Released just last year in 2020, at a glimpse, it seems the author combines ideas from other system thinking books in general and added his own view. I didn’t have time to get deeper into the book, nor the ideas presented are sufficient to be applied, nor the author seems to speak from his own experience. The descriptions of the solutions in the book are generic and bland, for lack of a better word. (practice gratitude, set intentions–like, for real?).
However, we can still implement some points in the book, like decluttering your mind and plan ahead of time, and with careful and mindful reading, your success rate might be better. With that being said, this book is more suitable shelved in the self-help books section than management.
The Art of Thinking in System
Author: Steven Schuster
Schuster really knows what he’s put into the book. He explains system thinking in a parable manner but is easy to digest and close to home. Like the others book on system thinking, the ideas presented are nothing new at the central insight after reading several of them. But I want to highlight where this book shines. It is when the author suggests switching from linear thinking to lateral thinking and what could be hindering.
There are many ideas conveyed in this book that is applicable and true in real-world cases. Like a feedback loop, why the rich get richer, why competitions only eliminate competition is very well explained in this book, giving a fresher perspective on system thinking.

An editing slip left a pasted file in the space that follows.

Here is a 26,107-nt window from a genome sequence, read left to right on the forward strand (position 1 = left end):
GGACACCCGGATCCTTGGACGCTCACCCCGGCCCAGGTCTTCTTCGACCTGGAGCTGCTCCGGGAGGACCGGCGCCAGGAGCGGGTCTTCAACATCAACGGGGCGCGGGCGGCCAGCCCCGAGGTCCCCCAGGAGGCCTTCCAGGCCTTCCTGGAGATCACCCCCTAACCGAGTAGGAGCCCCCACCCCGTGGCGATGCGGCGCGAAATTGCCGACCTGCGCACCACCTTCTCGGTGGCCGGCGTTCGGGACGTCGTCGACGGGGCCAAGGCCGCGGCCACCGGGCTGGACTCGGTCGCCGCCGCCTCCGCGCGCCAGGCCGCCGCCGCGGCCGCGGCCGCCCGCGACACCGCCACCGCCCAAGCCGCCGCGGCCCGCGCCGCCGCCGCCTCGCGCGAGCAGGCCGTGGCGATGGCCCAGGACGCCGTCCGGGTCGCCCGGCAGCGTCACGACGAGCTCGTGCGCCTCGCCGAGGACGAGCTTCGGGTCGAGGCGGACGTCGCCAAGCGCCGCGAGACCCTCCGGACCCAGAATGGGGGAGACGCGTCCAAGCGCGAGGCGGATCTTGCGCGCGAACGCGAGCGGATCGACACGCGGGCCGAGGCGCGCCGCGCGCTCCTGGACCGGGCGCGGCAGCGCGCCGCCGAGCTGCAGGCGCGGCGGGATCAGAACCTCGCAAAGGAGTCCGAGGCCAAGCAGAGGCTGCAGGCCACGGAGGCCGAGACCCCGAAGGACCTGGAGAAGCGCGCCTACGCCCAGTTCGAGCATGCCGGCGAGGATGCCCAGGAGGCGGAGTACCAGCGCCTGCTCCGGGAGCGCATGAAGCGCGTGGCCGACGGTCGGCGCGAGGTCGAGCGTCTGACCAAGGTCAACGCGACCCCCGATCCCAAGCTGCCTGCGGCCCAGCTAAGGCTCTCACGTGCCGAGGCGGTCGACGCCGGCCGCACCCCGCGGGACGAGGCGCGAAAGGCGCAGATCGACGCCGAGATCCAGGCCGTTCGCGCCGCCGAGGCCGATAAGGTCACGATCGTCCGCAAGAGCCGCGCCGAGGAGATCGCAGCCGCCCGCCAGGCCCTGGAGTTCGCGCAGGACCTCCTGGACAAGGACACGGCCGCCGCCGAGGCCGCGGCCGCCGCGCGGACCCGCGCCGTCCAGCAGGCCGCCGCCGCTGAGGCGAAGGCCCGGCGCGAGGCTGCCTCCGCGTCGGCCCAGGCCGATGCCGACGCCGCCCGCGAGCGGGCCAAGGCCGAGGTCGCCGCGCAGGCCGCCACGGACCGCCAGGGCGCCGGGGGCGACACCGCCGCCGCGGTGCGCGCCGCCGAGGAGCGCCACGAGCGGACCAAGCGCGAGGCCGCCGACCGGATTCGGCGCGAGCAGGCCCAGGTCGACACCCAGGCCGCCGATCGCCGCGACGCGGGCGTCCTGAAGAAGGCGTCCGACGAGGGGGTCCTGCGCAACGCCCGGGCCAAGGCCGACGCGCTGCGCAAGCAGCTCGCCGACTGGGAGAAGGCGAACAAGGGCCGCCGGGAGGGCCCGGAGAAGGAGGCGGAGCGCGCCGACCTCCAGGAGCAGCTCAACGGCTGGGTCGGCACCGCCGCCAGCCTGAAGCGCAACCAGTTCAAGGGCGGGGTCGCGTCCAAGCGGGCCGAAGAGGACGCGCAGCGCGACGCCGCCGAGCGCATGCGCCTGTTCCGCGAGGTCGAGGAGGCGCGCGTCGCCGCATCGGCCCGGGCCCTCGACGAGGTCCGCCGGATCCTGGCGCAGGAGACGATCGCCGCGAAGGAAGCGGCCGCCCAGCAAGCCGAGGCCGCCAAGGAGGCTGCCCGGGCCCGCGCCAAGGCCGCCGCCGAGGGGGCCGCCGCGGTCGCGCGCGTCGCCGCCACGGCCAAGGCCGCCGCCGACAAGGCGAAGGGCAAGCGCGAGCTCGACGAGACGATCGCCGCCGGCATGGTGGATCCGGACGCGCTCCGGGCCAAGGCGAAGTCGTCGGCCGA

From an organizational perspective, Schuster also takes examples from relationships, how mistrust can build up to divorce or break up. More importantly, Schuster offers solutions in system thinking by seeing the problem with a wider lens because they’re all interconnected. This is precisely also what’s stated in the other books above.
If you want light reading about system thinking, this book is for you. Only a few hundred pages long, and the author writes engagingly and narratively makes the book even more enjoyable.
Thinking in Systems: A Primer
Author: Donella A. Meadows
Meadows has drawn inspiration from thinkers from various disciplines, as she states in the book. Namely Albert Einstein, Václav Havel, corporate executives, among others. It’s interesting how this book explains system thinking from an environmentalist scientist’s perspective, complementary to the above-mentioned books.
The truth is, I think more recent books about systems thinking drew inspiration heavily from this book. For me, this is like a college textbook about systems thinking, with you can’t understand through it all with a single sit. One of the premises worth mentioning in this book is that even the most complex systems begin with a few simple organizing principles.
Read this book if you are really want to go deep with systems thinking, definitely one of the best books.
If you want to go even deeper with systems thinking, I suggest reading Business Dynamics Systems Thinking and Modeling for a Complex World by John D. Sterman. This book defines a thorough explanation of systems dynamics and systems thinking with almost 1,000 pages long!
This concludes our post about the best books on systems thinking. We hope you find it’s useful for your system thinking journey.